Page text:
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Bio-bullets

Aposematic uniformism in butterflies versus mob-mentality in forest birds

Is Müllerian mimicry a misnomer and a non-concept in Lepidoptera?

professor caricatureProf. Mumblebard claims: “Coexisting butterflies with warning colouration tend to resemble each other even where all the mimicking species are genuinely noxious to predators. These Müllerian mimicry rings – which are rightly regarded as a textbook example of {njaccess 2, 3, 4, 5, 6, 7, 8}deceptive colouration in animals – have been adequately explained for more than a century. Because recognition of aposematic patterns by birds is learned rather than instinctive, it’s advantageous to both the avian predators and the vulnerable butterflies if the signal of one model species of butterfly is copied by several noxious species. Such mimicry enables each species to advertise its identity as a dangerous food item.”{!njaccess}… See the hidden half of Prof. Mumblebard’s claim by subscribing here{/njaccess}

logoRobin and the Honey Badger respond: “'Müllerian mimicry’ is too poorly named and explained to deserve its current status in biological textbooks. Mimicry is deception by definition, yet in ‘Müllerian mimicry’ all the butterflies in the ring display gaudy warnings of real toxicity – which means that the butterflies’ communication with their potential predators is not deceptive but honest. A further flaw in the term mimicry in ‘Müllerian mimicry’ is that it’s practically impossible to identify any one species as the ‘model’ in the evolution of these patterns. We suggest a better term, ‘aposematic uniformism’, which drops the concept of mimicry from both the name and the explanation. The reason why existing accounts of aposematic uniformism (= ‘Müllerian mimicry’) are unsatisfactory is as follows{njaccess 2, 3, 4, 5, 6, 7, 8}. Warning colouration by definition promotes identification, but aposematic uniformism blurs distinctions between species of butterflies and hence types of toxicity. This compromises the communication between butterfly and predator, which boosts the risk of mistaken attacks on butterflies by birds. Thinking laterally in our re-assessment leads us to the following novel explanation: aposematic uniformism among butterfly species is adaptive to predation by mixed-species foraging flocks of birds. The crucial observation is that, worldwide, unrelated insect-eating bird species tend to forage collectively. Their aggregations pass like waves through the vegetation, flushing insects – both noxious and harmless – into flight. Under such pressure, the butterflies run a gauntlet in which the birds in the mob have minimal time to gauge whether any particular insect is dangerous. Because the birds include species tolerant of certain toxins and individuals naive with regards to warning signals, even the most noxious butterfly species – with conspicuous warning colouration – risks being the victim of an error that the bird, too, will regret. Because the gauntlet is one of hasty decisions under pressure, both the prey and the aggregated predators benefit if various species of noxious butterflies share a common pattern. Aposematic uniformism allows every member of the mixed-species foraging flock to ignore any butterfly thus coloured despite the hectic confusion of the encounter and the competitive urgency of the birds. This new explanation is based on a trade-off of quality of communication for quantity of communication.”{!njaccess}… Reveal the hidden half of this response by Robin and the Honey Badger by subscribing here{/njaccess}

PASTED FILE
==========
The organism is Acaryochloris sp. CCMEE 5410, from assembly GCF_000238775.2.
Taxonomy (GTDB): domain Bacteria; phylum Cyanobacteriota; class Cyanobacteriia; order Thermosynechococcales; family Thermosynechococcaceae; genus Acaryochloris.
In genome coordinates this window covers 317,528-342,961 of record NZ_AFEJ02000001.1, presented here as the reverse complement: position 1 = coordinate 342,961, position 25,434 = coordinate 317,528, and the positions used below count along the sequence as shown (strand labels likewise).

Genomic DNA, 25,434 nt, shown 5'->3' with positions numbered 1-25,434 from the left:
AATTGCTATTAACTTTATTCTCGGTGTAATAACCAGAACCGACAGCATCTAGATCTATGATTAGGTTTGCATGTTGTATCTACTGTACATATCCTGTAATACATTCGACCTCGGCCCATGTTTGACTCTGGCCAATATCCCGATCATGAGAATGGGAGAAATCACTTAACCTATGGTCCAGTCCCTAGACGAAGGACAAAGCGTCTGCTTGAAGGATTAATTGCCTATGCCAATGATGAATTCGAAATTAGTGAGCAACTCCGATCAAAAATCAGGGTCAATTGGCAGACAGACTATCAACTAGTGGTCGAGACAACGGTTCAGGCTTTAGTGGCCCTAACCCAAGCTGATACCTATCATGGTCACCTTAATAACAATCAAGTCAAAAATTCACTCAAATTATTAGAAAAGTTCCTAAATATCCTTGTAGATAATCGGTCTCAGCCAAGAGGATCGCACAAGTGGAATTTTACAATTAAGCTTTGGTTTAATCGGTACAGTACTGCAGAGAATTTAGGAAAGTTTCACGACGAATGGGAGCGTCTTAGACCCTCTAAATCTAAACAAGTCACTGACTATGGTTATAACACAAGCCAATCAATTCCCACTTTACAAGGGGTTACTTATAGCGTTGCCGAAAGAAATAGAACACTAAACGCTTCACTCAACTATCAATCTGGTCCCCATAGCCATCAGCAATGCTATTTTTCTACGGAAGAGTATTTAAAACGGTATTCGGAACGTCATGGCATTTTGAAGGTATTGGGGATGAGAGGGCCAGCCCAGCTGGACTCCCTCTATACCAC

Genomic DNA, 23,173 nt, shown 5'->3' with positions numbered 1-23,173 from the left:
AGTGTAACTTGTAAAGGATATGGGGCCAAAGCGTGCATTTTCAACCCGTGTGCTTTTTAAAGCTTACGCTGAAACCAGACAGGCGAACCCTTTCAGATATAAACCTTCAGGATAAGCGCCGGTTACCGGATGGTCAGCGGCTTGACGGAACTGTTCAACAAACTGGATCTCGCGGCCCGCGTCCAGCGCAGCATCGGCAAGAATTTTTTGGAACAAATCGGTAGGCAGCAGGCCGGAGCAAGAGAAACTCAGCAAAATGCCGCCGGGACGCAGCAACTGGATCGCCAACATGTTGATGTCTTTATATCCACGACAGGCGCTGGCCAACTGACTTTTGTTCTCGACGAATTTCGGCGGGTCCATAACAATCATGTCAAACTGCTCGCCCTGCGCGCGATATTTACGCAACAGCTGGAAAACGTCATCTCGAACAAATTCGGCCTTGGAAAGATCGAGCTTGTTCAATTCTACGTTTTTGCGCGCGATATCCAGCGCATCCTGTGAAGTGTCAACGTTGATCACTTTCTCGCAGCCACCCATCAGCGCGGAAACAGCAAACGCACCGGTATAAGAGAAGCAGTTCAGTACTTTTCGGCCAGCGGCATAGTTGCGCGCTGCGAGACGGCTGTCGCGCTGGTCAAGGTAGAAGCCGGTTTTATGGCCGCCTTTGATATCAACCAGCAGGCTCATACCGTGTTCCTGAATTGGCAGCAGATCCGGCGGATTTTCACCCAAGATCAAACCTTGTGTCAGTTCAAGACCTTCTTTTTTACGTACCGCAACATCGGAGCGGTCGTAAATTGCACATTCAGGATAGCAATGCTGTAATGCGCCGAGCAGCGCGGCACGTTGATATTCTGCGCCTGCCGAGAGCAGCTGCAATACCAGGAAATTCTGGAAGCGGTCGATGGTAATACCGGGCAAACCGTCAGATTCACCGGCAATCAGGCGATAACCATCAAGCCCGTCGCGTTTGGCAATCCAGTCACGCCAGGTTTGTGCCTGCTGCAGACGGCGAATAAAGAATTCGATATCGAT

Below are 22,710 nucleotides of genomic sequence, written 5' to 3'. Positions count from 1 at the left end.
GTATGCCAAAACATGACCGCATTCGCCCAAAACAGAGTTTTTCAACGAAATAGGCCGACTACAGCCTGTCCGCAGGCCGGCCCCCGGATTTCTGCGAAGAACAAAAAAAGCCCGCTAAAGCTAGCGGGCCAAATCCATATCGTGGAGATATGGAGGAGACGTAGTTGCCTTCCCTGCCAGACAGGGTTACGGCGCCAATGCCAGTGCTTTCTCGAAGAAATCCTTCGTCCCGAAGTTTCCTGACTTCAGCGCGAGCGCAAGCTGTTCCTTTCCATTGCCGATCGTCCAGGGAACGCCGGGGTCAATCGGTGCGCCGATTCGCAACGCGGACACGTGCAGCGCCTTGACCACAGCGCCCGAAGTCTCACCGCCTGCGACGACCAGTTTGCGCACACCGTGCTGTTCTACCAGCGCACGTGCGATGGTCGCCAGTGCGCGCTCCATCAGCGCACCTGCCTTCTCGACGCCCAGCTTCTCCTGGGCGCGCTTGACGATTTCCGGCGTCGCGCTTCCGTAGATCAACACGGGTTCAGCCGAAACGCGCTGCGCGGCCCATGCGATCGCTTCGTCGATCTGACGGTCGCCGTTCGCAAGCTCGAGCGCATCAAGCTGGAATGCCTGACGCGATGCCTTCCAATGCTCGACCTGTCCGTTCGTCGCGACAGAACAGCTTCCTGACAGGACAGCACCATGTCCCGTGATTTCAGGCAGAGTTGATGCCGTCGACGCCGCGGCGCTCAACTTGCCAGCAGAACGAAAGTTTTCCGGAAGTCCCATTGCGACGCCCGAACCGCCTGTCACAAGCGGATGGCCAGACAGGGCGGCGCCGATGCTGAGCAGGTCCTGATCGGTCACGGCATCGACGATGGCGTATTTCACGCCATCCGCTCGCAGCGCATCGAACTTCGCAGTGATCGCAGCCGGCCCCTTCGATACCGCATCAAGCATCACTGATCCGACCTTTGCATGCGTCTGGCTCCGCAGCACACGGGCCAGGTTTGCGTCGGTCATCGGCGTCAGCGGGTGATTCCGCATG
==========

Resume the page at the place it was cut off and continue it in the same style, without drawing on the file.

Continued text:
Please join us here at the Bio-edge with your own comments. In the discussion below we encourage links to any evidence supporting either Prof. Mumblebard or Robin and the Honey Badger. Illustrations are welcome but please cite all sources or we may be forced under copyright to delete your comment.

Last modified on 15 July 2015

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